With the high probability of Andre Villas Boas becoming the new Tottenham Hotspur manager in the near future, TPiMBW has taken an objective step back from his recent Chelsea venture to analyse just how Andre Villas Boas proposes that his teams play their football. English Premier League fans may be aware that he possesses facial hair styled to perfection and presents himself as the immaculate gentleman, but his time at Chelsea didn’t present him with the opportunity to get his concepts across – Tottenham however, is a whole different proposition.
What to expect: André Villas Boas is a manager to believes that the strength of his team is focused around a particular system and as we saw at Chelsea, is a manager who is consistent with his proposed style of play, even through poor spells. But don’t write him off just yet, to judge him on his Chelsea performance would be unwise.
With the ball: AVB prefers his team to be patient in possession and ‘pick the lock’ at the right moment. One of the key factors for his failure at Chelsea has often been suggested that AVB was lacking a creative midfielder, one just like Modric. A breed of creativity and flair that was also present in his Porto side through the talent of Joao Moutinho. André Castro was Joao Mouthinho’s understudy at Porto and under the supervision of Villas Boas appears to have become a play-making clone of Mouthinho.
Villas Boas has also demonstrated at both clubs he likes to play a formation with two dynamic, fast and goal scoring inside forwards/wingers. Sturridge and Mata were instructed to take up these roles at Chelsea and both did a reasonable job at adapting to AVB’s ideologies, however neither are naturally players positioned on the flanks. At Porto AVB boasted the skills and pace of Varela and Hulk, two players that Lennon and Bale are more than a match for, two game changers.
The basis of AVB’s strategy is that when his side are in possession, the pitch is made as big as possible by spreading the formation out wide and utilising the space created by getting the wide men on the ball as often as the centralised play-makers.
AVB is clearly a firm believer in the old footballing proverb that ‘possession is nine-tenths of the game.’ The logic behind this belief is twofold. If you have the ball, the other team cannot score and secondly, if your team have the ball the opposition become exhausted chasing you down. This therefore has two desired effects, one is that the opposition are so tired than upon winning the ball from you, they are easier to press and tackle in the following moments of play; secondly, their attacks become slower and a lot more predictable: either through a resort to long ball or the struggle to retain possession and get a foothold in the game. ‘Keep ball’ has the potential to act as a virtuous cycle.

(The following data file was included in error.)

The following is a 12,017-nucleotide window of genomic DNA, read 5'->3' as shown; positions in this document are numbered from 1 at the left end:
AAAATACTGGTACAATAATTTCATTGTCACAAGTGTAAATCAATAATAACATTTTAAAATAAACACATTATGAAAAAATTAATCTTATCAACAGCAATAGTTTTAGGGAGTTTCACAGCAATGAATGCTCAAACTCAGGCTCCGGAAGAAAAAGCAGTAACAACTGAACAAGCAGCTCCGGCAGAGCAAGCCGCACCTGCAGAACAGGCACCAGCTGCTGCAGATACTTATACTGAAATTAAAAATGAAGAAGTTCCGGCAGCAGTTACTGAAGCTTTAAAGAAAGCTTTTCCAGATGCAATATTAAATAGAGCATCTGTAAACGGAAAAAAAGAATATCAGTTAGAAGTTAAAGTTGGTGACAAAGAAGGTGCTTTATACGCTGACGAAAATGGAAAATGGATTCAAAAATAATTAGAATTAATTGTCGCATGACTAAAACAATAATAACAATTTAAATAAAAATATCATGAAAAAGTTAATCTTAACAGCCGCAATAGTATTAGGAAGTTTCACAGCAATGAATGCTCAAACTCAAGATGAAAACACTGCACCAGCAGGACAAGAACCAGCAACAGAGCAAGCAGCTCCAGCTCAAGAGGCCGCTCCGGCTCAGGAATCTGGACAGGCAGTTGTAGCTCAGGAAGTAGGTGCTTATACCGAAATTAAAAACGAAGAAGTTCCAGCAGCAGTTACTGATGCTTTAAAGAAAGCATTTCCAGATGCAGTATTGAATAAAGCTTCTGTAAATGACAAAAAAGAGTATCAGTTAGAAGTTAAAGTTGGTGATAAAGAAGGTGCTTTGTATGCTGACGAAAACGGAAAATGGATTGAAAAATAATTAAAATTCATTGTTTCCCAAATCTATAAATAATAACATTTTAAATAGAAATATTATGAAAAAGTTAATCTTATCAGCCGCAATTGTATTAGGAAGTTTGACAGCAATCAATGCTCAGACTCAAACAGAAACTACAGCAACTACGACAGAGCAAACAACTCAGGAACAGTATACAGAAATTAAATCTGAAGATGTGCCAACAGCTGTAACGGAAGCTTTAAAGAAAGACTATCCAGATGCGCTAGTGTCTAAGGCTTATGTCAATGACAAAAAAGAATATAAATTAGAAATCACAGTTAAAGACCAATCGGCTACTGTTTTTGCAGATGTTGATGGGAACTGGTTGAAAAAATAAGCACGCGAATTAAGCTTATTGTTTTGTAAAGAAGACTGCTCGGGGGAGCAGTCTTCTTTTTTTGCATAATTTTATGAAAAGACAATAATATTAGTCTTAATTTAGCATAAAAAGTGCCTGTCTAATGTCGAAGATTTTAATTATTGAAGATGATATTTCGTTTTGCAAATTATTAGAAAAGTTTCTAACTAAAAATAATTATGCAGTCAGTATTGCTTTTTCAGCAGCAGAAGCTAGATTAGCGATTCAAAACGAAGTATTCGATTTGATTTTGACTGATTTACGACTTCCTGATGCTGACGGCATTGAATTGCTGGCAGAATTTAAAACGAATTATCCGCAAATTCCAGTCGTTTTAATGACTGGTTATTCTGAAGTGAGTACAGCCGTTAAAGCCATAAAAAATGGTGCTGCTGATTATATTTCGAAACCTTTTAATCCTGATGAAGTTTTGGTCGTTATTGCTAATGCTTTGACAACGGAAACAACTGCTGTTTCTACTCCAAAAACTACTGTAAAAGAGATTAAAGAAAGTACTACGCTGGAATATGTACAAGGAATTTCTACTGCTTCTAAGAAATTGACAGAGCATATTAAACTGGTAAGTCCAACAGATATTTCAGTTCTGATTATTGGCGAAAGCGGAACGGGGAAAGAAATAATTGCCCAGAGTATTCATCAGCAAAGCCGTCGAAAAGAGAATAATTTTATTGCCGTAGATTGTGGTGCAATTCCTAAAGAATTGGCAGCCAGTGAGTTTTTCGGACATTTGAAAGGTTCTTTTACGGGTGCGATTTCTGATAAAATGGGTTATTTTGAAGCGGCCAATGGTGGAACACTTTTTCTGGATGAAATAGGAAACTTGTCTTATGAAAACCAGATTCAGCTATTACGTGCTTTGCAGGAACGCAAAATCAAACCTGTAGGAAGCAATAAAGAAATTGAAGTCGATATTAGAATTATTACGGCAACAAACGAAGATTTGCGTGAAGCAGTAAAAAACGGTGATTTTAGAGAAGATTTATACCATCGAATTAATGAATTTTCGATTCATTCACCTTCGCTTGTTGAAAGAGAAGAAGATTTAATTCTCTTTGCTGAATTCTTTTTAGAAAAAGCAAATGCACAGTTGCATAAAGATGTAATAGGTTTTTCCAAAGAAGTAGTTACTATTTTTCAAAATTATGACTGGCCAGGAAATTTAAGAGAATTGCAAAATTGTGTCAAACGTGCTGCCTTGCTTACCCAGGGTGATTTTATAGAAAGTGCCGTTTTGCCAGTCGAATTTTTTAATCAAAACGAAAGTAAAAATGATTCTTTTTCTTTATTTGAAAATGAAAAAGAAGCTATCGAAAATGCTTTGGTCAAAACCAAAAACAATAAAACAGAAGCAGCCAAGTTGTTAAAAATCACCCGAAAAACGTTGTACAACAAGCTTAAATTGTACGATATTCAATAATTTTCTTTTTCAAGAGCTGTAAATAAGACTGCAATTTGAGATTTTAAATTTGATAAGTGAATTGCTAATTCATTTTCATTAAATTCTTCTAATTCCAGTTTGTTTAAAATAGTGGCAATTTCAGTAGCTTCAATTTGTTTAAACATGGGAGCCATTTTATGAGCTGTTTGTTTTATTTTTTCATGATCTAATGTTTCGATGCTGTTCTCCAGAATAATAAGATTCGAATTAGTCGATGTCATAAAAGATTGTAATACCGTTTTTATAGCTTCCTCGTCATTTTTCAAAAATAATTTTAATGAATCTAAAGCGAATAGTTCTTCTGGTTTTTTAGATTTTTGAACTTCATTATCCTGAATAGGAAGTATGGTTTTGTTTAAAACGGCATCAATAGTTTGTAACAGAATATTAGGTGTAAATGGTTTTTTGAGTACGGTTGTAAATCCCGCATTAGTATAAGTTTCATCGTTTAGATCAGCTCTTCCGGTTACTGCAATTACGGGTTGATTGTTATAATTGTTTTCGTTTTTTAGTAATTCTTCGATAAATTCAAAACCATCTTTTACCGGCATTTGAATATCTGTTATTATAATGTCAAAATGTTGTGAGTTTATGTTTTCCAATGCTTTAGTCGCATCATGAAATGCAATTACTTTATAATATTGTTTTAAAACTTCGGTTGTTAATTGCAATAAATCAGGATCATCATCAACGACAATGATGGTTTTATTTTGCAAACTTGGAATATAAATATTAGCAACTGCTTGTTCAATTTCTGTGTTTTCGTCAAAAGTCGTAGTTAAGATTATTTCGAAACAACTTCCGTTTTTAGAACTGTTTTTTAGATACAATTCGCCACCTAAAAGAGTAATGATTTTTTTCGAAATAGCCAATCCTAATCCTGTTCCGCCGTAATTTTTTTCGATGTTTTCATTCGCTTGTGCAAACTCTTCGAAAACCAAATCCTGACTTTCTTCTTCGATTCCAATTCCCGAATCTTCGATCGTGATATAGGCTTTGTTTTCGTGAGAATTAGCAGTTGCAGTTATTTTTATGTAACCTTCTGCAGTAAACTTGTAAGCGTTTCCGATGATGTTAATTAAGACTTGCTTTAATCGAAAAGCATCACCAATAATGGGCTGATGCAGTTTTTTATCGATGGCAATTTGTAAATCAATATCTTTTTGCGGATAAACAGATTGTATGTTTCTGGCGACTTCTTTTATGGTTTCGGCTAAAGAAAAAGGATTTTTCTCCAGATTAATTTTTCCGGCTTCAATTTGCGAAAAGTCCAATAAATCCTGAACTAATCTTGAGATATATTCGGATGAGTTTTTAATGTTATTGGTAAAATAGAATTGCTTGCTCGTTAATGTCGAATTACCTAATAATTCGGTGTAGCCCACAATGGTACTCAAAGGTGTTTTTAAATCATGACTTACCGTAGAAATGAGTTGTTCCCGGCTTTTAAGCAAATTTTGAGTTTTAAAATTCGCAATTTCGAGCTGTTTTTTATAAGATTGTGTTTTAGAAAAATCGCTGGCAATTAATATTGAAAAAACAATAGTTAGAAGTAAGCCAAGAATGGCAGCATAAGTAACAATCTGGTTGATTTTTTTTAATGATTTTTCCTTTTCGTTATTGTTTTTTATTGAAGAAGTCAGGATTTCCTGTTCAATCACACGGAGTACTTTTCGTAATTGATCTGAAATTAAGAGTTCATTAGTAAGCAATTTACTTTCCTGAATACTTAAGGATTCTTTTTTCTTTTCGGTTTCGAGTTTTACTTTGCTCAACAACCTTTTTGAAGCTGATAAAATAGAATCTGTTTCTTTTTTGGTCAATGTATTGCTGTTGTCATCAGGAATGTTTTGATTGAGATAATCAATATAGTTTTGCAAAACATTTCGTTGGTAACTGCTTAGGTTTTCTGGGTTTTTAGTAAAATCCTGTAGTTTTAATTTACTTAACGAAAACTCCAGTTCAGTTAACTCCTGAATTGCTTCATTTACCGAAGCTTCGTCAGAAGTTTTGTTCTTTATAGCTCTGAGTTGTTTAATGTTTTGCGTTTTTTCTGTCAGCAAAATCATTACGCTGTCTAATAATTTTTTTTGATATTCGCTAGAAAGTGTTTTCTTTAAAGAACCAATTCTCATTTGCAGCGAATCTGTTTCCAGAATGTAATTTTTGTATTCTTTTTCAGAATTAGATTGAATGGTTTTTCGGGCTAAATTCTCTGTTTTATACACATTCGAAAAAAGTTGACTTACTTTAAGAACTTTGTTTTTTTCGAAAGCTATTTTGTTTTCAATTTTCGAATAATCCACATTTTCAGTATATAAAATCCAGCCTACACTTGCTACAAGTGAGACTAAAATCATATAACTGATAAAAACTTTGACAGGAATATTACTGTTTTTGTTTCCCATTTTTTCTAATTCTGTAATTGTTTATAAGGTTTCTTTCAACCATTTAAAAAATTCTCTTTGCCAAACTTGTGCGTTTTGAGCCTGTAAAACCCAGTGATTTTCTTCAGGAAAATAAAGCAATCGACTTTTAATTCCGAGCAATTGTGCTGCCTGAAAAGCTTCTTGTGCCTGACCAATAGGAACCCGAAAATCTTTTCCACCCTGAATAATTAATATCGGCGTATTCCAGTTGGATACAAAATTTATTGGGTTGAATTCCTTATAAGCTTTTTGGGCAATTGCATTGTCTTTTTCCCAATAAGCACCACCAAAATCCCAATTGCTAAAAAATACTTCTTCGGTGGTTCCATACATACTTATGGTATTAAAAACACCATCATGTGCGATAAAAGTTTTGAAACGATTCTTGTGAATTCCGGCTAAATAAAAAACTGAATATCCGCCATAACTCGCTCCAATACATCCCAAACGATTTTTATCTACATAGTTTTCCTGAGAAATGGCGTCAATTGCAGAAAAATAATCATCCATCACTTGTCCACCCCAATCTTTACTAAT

Without the ball: AVB presses high up the field and is unlikely to sit back against anyone, not even Man City or United. One particular issue at Chelsea was that of a slow back line and it would be fair to say they failed to cope with defending any immediate counter attack.
AVB conducts his team in this way so that the pitch is made as small as possible for opponents: by squeezing up the back line and using the off side trap aggressively – the opposite to when in possession. This tactic requires quick defenders to successfully cope with any threat of the long ball over the top.
Pressing in the right areas and at the right times can lead to a significant source for lots of goals:
“A study in 1988 of 16 international matches showed that possession was won 13% of the time in the attacking third. A staggering 66% of goals scored were from this 13%.” Paul Cooper
The above image was taken from an excellent article about Brendan Rodgers’ pressing approach and shows just how effective high pressing can be – the left back in the above image is limited to route one or to play the ball back to his goal keeper, who is also likely to play a route one ball. Route one football more often than not results in the ball being turned over back to the defending side.
While Rodgers and Boas represent different schools of football philosophy, their approach to pressing is similar. Rodgers relies on the concepts derived from Tiki Taka football, AVB however you could argue takes much of his concepts from Rinus Michels’ totaalvoetball of Ajax in the 1970’s, a type of football that Michels actually called himself ‘pressing football’: